Senator John McCain: Who is the Republican elder statesman?
A war hero, a political maverick, and one of President Trump's fiercest Republican critics - Senator John McCain, 81, has been granted all these titles over the years.
Known in Washington for his doggedness and common-sense conservatism, he beat off younger rivals to secure the Republican party's nomination for president in 2008.
As a US Navy pilot, Mr McCain narrowly escaped death in July 1967 when a missile exploded near his fuel tanks, sparking a ship fire that left 134 troops dead.
Three months later he was shot down over Vietnam, where he spent five years as a prisoner of war.
The son of a four-star admiral, he was offered early release due to his father's prominence - but rejected it. Instead, he endured repeated beatings and torture, including two years in solitary confinement.
The six-term senator now faces another grave battle, after being diagnosed with brain cancer.
Mr McCain had surgery to remove a blood clot from near his left eye on 14 July, and was found to have an aggressive form of brain tumour known as glioblastoma.
Well-wishes from across the political divide saw four former presidents praise his tenacity, with President Trump sending his "thoughts and prayers", and Barack Obama - his rival for the presidency in 2008 - commenting, "John McCain is an American hero... Cancer doesn't know what it's up against."
Mr McCain stayed in the armed forces after his return to the US, ultimately acting as naval liaison to the Senate until his retirement in 1981.
It was at this point that he moved to Arizona to embark on a political career, winning a congressional seat in 1982 and securing a Senate seat four years later.
Running against George W Bush for the 2000 presidential nomination, Mr McCain's direct style won him initial support and he secured a surprise victory in the New Hampshire primary.
But he was hit by a number of attacks as campaigning turned increasingly negative, and later fell out with influential members of the so-called "religious right".
The choice of Christian conservative Sarah Palin as running mate for his 2008 presidential campaign was designed to win over such Republicans.
Mr McCain has never been afraid to adopt a controversial position - especially since Donald Trump's emergence in politics.
Though he has since hardened some of his views, he has previously attracted the ire of social conservatives for his relatively moderate views on civil unions, abortion and immigration reform.
He was one of the Iraq war's strongest supporters, and backed the troop increase there known as the "surge".
As chairman of the Senate Armed Services Committee he has been a vocal - and hawkish - force in foreign policy and military affairs.
While battling Mr Obama for the White House, Mr McCain stressed his own experience in these areas and argued that he would make a far better commander-in-chief.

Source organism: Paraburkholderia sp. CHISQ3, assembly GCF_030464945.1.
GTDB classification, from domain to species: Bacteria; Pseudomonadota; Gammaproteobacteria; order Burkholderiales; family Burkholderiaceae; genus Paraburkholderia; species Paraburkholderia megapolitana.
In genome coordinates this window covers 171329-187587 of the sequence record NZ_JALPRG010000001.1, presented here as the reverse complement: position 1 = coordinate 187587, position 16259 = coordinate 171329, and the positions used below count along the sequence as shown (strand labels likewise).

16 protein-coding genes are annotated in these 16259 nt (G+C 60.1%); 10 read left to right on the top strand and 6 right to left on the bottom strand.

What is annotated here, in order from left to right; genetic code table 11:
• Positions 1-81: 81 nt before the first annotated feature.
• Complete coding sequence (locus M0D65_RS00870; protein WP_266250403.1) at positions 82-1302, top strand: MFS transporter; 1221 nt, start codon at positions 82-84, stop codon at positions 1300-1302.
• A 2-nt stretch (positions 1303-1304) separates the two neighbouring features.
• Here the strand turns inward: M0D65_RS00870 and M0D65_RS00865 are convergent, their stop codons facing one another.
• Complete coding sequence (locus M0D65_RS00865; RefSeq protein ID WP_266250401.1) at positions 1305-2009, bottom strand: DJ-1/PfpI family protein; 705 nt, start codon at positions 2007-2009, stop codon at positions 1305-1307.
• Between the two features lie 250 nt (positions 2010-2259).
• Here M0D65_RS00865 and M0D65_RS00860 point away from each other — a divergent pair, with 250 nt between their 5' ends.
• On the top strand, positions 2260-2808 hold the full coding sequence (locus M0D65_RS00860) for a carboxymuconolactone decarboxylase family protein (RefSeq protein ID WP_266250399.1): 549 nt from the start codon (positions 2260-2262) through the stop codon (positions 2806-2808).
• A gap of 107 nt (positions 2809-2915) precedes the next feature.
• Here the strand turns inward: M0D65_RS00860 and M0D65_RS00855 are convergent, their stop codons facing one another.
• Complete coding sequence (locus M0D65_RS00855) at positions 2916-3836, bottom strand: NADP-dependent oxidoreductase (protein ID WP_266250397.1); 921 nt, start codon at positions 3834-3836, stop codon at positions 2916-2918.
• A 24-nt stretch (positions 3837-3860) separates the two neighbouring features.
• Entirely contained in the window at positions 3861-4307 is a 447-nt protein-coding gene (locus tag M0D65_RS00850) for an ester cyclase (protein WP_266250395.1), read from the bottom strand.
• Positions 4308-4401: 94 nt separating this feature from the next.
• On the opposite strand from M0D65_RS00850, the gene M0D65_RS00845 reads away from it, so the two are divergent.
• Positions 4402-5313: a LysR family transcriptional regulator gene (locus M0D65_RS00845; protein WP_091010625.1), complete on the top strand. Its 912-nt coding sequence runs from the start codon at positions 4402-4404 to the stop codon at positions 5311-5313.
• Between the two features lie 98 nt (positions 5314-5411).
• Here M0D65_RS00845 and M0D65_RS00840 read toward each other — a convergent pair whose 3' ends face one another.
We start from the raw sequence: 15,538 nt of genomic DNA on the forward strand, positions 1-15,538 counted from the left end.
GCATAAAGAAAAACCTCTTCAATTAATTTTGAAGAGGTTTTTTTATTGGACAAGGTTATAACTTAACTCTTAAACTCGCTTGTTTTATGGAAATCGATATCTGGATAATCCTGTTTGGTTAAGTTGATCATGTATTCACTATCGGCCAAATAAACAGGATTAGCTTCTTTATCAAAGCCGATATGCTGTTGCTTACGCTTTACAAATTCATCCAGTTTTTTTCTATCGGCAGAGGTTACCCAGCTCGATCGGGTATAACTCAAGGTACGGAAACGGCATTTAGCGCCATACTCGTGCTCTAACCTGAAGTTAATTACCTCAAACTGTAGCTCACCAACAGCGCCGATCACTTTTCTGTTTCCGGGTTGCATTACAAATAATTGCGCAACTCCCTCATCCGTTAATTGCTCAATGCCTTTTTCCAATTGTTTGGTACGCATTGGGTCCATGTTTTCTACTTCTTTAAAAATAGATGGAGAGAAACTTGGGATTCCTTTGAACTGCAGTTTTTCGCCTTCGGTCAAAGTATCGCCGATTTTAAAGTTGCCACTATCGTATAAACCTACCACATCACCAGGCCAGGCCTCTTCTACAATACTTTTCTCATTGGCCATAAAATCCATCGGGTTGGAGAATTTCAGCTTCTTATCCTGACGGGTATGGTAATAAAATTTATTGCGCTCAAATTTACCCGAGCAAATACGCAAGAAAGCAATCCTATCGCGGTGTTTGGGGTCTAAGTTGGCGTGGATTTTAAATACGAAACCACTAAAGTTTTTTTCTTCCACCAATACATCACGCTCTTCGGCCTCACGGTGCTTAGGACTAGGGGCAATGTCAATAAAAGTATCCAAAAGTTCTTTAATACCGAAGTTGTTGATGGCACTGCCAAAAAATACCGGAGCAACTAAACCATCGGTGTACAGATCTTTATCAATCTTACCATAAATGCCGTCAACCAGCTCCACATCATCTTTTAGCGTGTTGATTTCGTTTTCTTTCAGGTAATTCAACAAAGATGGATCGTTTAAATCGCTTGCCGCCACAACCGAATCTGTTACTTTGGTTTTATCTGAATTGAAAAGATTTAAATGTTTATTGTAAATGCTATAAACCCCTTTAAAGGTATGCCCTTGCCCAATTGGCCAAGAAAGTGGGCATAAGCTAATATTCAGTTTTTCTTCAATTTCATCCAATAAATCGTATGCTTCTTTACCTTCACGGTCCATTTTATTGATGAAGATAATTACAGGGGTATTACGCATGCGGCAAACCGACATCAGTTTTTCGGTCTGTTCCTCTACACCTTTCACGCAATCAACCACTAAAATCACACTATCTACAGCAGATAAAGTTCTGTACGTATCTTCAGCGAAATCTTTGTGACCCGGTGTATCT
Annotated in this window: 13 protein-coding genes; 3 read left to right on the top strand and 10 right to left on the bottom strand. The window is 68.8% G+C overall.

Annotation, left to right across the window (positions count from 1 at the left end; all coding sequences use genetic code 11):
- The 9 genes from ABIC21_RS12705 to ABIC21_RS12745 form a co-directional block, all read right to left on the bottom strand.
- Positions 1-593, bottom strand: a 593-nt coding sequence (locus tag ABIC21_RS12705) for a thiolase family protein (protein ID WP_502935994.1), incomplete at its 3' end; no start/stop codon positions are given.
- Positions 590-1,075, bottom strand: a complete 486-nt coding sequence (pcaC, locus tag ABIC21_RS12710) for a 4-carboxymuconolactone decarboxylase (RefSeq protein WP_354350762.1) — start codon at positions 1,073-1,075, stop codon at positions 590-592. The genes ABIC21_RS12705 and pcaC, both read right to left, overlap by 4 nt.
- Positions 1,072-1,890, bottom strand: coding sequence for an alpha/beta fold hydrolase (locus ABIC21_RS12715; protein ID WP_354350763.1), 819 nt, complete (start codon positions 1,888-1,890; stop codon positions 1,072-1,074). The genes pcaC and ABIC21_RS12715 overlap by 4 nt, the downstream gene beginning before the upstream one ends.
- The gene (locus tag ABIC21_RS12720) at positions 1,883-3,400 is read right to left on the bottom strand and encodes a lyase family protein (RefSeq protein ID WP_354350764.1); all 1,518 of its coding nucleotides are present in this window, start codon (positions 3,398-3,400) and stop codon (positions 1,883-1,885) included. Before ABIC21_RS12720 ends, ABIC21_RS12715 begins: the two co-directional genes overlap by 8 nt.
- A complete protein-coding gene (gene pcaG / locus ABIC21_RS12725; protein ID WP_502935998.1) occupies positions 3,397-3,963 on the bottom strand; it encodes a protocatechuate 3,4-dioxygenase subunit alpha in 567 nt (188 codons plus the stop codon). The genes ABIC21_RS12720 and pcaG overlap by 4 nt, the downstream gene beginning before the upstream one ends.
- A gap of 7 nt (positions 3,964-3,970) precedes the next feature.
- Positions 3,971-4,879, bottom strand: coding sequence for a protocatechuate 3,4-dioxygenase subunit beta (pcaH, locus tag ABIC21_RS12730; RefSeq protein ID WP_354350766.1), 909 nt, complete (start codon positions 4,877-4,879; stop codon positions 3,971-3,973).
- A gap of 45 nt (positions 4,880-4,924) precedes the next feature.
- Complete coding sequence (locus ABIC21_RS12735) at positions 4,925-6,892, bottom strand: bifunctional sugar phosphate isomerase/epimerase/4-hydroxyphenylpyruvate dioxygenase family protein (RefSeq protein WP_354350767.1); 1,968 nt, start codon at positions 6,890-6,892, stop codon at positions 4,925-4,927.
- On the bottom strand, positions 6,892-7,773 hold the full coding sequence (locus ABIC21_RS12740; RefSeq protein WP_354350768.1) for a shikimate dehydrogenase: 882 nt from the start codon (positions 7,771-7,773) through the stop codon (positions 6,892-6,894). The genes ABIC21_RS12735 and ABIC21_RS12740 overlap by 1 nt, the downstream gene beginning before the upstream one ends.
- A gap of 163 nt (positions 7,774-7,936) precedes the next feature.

Concerned by Trump
The Arizona Senator has repeatedly criticised President Trump's warming relations with Russia, and spent New Year's Eve 2016 with Ukrainian Marines.
"We stand w/them in their fight against #Putin's aggression," he tweeted then.
Mr McCain withdrew his support for Mr Trump - then his party's presidential nominee - in October 2016, the day after a 2005 recording emerged of him making obscene remarks about women and appearing to trivialise sexual assault.
"When Mr Trump attacks women and demeans the women in our nation and in our society, that is a point where I just have to part company," he said.
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In July 2017, he told CBS's Face the Nation that Russian President Vladimir Putin "got away with" trying to change the result of the 2016 US presidential election.
Working with Democrats
The Republican elder has repeatedly shown himself willing to work with Democrats or vote against his party on ideological grounds, including when he voted to reduce greenhouse gas emissions, and against George W Bush's tax cuts.
He co-sponsored a bipartisan immigration bill in 2007 which, had it passed, would have offered an amnesty to illegal immigrants as well as tougher border controls.
And he was the author, with Democrat Senator Russ Feingold, of a major campaign finance reform in 2002 intended to reduce the influence of money and pressure groups in US elections.
He has criticised President Trump's refugee travel ban, saying it betrays American values and "in some areas, will give Isis [Islamic State] some more propaganda".
When news broke of the president's confrontational first phone call with Australia's Prime Minister Malcolm Turnbull, Mr McCain phoned Australia's US ambassador, Joe Hockey, to express "unwavering support" for the countries' relationship.
In 2017, Mr McCain travelled to war-torn Syria to visit US forces deployed there.
He called the Trump administration's decision not to prioritise ending the Syrian civil war "another disgraceful chapter in American history".
As reports emerged of his cancer diagnosis in summer 2017, the senator's office said he was "in good spirits as he continues to recover at home with his family".
But news a year later that he had discontinued medical treatment suggested the old granite-faced warrior had lost his last battle, and left the political world in mourning.